Discussion:
Decoupling BIP70 Payment Protocol from Wallets
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James Hilliard via bitcoin-dev
2018-01-01 18:50:04 UTC
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Recently a large merchant payment processor has decided to drop
support for BIP21 payment URI's in favor of accepting exclusively
BIP70 payments which has brought to light a number of problems with
BIP70:

1. Many wallets do not support BIP70 and have no near term intention
of doing so.
2. BIP70 requires large complex PKI dependencies such as X.509 and TLS
support(usually via openssl) which have a large attack surface and
poor track record when it comes to vulnerabilities.
3. Signing transactions with keys resident in the same application as
that which handles TLS greatly increases the possibility of keys being
leaked due to vulnerabilities in TLS libraries such as
openssl(heartbleed etc).
4. Sending payments first to a BIP70 compatible wallet before sending
to the merchant increases fees and uses more block space than sending
directly since it is often not feasible for users to fully migrate
funds to a BIP70 compatible wallet.
5. Paying a BIP70 invoice with an incompatible wallet currently
requires manual non-user-friendly workarounds such as
https://github.com/achow101/payment-proto-interface

I propose that we move the BIP70 protocol implementation into a
browser extension that can communicate with wallets over a simple IPC
mechanism such as
https://developer.mozilla.org/en-US/Add-ons/WebExtensions/Native_messaging
in addition to acting as a translation layer that can convert BIP70
URL's into standard BIP21 URI's for wallets that do not wish to
support BIP70 or other custom schemes.

This will provide a number of advantages over the current method of
implementing BIP70 directly within wallets:

1. It removes complex/risky dependencies from wallets and moves them
into the browser which already has to implement full PKI support.
2. It re-enables payment support for wallets that only support
BIP21/normal addresses.
3. It makes offline/custom signing schemes easier to use with BIP70.
Ryan Grant via bitcoin-dev
2018-01-02 11:31:51 UTC
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On Mon, Jan 1, 2018 at 1:50 PM, James Hilliard via bitcoin-dev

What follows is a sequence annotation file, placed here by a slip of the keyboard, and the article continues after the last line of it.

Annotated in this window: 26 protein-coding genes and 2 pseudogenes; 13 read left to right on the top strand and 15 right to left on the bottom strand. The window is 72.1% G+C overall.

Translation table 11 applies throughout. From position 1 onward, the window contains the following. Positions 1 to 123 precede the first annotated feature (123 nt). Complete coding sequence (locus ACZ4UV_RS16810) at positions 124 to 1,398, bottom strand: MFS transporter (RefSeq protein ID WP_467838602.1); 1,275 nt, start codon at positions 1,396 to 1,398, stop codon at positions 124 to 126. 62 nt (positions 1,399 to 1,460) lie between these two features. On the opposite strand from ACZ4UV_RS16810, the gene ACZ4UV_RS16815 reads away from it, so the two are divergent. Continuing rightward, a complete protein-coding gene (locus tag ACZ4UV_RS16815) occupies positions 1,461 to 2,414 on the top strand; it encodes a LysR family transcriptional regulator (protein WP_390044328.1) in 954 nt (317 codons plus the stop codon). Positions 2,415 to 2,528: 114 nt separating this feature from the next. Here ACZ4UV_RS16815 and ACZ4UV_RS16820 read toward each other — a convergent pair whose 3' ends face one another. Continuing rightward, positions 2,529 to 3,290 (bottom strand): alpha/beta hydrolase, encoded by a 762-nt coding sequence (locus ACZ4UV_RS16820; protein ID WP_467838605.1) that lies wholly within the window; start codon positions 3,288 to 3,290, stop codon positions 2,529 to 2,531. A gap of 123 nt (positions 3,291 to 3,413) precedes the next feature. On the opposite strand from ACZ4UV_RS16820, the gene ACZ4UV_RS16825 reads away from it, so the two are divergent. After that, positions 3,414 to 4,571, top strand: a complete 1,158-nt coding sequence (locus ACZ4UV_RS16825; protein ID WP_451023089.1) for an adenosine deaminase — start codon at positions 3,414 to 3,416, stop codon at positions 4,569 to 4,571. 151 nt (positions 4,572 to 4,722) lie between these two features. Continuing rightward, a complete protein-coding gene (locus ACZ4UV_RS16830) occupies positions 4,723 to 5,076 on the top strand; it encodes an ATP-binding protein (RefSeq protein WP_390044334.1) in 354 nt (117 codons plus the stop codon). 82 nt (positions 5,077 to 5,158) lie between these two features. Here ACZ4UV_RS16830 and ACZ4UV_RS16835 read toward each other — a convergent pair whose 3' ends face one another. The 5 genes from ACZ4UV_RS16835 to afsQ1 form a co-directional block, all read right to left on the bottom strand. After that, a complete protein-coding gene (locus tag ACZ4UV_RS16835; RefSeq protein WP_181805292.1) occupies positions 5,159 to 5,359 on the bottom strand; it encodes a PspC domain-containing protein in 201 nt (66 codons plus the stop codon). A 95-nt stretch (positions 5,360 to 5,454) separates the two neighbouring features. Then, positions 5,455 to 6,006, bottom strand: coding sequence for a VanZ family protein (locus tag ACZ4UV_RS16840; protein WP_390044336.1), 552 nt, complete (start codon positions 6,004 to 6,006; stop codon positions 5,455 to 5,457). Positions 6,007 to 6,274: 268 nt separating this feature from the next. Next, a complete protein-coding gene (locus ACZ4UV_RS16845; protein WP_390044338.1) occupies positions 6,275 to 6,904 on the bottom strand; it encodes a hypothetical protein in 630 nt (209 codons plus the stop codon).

Post by James Hilliard via bitcoin-dev
I propose that we move the BIP70 protocol implementation into a
browser extension that can communicate with wallets over a simple IPC
mechanism [...]
As a reminder, there is a W3C Payments API, currently proceeding along
the W3C Recommendation track, which registers "payment handlers" in
the browser, and selects one to complete a transaction:

https://w3c.github.io/payment-handler/

The purpose of the payments API is to automate all data entry and
handle choices related to common transactions on the Web. Payment
requests will often ask for information that Bitcoin wallets have no
current need to provide, such as a shipping address. If shipping
options or other personally identifying information (such as an email
address and a return payment address) are involved, then it is the
chosen payment type's *handler* that is tasked with negotiating with
the user how to reveal the supposedly necessary information.

https://www.w3.org/TR/payment-request/#the-options-argument

Although it may seem early for wallet makers to consider integration
with a mere W3C Recommendation, it would not be early to choose the
right architecture to build code on, given that this is in the works
for the major browsers. Development can proceed even in browsers that
have not implemented anything, through an HTML5 Javascript polyfill.
A demonstration which includes payment in bitcoins is already
available, although it leaves as an exercise for the reader exactly
how the txid would be made known to the handler (whether manually
input by paste buffer after copying from an external app, or returned
through IPC):

https://web-payments.io/
https://github.com/digitalbazaar/payment-handler-polyfill

From my brief inspection: not bad. I don't see anything in this spec
that would preclude the workflow of a Bitcoin transaction, whether
on-chain (with the seller's backend marking off confirmations) or
using the Lightning Network. It even allows the seller to offer a
discount on certain payment methods:

https://www.w3.org/TR/payment-request/#dom-paymentdetailsmodifier
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